LORNA Slater has slammed “bizarre” behaviour after Unionist parties refused to back Shona Robison’s push to win employment powers for Holyrood.

The Social Justice Secretary wrote to party leaders asking them to join her bid for full devolution of powers over work and pay to boost pandemic recovery.

She wants to bring in a Real Living Wage of £9.50, outlaw firing and re-hiring on diminished terms, and stop employers from tying staff to inappropriate zero hour contracts. But all of those areas lie under Westminster control and Robison last week asked the Scottish Parliament’s other parties to sign her letter urging the UK Government to devolve those powers.

However, Labour accused her of picking a “predictable political fight”, Tory leader Douglas Ross said she should be “embarrassed” and Willie Rennie of the LibDems called her move “pathetically predictable”.

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Slater told The National: “The Scottish Greens will always push the Scottish Government to use all the powers at its disposal to build a fair and green recovery that creates jobs, tackles the climate emergency and leaves no one behind. But the truth is that many of the powers needed to deliver the scale of change that is so obviously necessary are still in the hands of the Tory government at Westminster.

“Powers to introduce the real living wage, end zero hours contracts and scrap punitive Tory trade union laws could transform the prospects of workers in Scotland. Scottish Labour opposed devolution of these powers during the Smith Commission process and it seems the party is sticking to the bizarre position that it would prefer these powers to remain with Boris Johnson’s government than come to Scotland.”

In her letter, Robison said she’d be writing to the UK Government after a Holyrood debate tomorrow, when MSPs will be asked to “agree that tackling child poverty and building a fairer more equal country should be a national mission for this government and parliament, and to agree the need for employment powers to be devolved to allow us to take further action to tackle poverty”.

She added: “Securing the full range of powers in relation to employment will enable the Scottish Parliament to fully implement policies that will best meet Scotland’s distinct needs.

“With employment powers reserved, the Scottish Government is limited in what action can be taken to make employers adopt fairer working practices that support workers to lead lives without poverty.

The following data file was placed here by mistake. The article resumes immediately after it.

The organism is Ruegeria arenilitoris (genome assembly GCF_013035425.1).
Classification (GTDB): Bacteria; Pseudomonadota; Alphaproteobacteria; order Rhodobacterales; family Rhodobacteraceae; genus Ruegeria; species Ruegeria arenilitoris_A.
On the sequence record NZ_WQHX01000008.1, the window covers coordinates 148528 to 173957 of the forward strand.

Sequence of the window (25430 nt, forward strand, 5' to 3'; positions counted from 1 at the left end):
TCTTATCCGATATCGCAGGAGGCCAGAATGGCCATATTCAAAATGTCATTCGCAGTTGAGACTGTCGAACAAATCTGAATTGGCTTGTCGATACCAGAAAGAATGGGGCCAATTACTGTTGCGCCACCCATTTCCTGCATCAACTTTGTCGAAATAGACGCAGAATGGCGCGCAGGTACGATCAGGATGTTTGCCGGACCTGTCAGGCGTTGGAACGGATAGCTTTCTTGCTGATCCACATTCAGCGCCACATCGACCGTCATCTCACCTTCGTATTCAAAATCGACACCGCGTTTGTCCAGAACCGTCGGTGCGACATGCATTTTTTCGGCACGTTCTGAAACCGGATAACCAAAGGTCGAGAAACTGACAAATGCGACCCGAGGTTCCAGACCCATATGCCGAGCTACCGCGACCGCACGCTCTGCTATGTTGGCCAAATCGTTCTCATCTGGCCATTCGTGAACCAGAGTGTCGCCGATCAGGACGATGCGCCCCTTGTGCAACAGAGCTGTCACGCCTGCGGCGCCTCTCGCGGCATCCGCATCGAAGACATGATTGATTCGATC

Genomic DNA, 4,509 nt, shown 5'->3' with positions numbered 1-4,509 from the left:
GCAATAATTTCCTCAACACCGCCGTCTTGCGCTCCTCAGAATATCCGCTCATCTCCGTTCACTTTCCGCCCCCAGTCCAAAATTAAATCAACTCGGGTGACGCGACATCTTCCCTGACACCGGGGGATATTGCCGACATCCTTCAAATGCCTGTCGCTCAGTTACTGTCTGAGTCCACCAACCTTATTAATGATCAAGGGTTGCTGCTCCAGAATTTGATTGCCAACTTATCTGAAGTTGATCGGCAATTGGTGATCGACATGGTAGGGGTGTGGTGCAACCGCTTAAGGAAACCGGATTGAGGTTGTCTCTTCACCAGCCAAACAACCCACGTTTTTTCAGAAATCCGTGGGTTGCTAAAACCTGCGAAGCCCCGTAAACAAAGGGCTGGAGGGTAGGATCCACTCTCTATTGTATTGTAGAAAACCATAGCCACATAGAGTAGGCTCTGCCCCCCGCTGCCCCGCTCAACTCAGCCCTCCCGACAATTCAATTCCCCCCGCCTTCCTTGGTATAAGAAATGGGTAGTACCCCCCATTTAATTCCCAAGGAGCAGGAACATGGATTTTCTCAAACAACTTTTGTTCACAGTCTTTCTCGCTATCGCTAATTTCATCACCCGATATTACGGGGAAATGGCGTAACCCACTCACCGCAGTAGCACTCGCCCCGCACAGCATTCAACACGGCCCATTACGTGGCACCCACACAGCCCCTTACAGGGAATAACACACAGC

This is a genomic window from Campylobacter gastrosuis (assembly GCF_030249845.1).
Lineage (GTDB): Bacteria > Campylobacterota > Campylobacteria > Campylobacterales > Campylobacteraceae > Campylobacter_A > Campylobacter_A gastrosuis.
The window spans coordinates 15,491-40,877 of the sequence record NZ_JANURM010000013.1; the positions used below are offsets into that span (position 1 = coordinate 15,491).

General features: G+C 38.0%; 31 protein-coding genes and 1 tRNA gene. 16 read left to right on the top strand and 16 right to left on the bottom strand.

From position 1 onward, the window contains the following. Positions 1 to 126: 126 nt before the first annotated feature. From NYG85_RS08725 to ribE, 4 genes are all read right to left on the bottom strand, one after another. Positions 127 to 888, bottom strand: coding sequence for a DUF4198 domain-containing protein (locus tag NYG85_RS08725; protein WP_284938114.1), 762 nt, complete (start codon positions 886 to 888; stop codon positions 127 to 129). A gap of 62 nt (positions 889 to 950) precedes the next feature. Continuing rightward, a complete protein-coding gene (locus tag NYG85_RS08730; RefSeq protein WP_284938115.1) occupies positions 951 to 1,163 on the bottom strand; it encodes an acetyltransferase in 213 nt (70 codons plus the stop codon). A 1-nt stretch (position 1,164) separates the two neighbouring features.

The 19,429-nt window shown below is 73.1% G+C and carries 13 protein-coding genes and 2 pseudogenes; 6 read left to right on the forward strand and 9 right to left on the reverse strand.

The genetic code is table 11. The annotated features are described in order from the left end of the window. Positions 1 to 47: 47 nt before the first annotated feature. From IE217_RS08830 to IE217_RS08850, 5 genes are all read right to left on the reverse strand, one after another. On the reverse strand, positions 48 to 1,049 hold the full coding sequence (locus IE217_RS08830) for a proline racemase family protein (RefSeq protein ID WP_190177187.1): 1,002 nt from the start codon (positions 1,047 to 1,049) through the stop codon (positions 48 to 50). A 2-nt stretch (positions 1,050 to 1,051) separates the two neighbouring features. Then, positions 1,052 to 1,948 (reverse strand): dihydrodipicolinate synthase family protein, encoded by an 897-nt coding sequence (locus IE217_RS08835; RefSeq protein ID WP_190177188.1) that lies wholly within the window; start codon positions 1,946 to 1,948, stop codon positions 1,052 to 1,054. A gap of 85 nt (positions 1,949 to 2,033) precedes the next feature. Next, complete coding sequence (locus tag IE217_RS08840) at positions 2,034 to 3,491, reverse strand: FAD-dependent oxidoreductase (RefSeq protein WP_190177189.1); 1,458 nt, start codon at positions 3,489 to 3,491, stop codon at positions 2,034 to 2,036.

“Despite this, we have committed to a number of initiatives through our fair work agenda, including, the Scottish Business Pledge, promotion of the Living Wage, Workplace Equality Fund and supporting the Fair Work Convention to name but a few. The powers over employment law would enable us to create fairer workplaces, increase wages, reduce insecure work, and therefore shift the curve on poverty.”

However, Labour said: “Employment powers and poverty are incredibly serious issues which should not be ­bandied around for press ­purposes by cabinet ministers.

“Instead of focusing on a national recovery, we’re seeing the minister pick a predictable political fight.”

In his reply to Robison, Ross wrote: “You are responsible for introducing the 11 new benefit payments devolved by the UK Conservative Government through the 2016 Scotland Act.

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“The SNP Government promised to set up those ­benefits by 2021. You have ­broken that promise. It will be 2024 before those powers are used for the first time – approaching a decade after they were devolved.

“Can I remind you of another promise your party once made? You told the people of Scotland in 2014 if they voted Yes in the referendum, an independent Scotland could be estbalished in 18 months. If your record on devolved benefits is anything to go by, 18 years would have been more realistic.

“Thankfully that promise was never tested because Scotland overwhelmingly rejected your plans and voted No division, nationalism and bitter politics you promote.

“If I was in your privileged position to deliver real change here right now, I would be embarrassed to pen a letter requesting more responsibility when your party and government have proven completely incapable of introducing new powers for Scotland.

“Instead of demanding something else to distract from your failure, I suggest you at least try to use the powers you already have first.”

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And Rennie commented: “How pathetically ­predictable that the SNP use the issue of poverty to advance their constitutional arguments.”

An SNP source said: “The SNP has achieved remarkable success with the limited devolved powers it has, despite having a Westminster Tory government imposing toxic austerity measures – backed up by Labour and the LibDems – on us.

“It is clear that only with independence and the full powers it brings can Scotland build a strong, fair and progressive recovery from the pandemic.”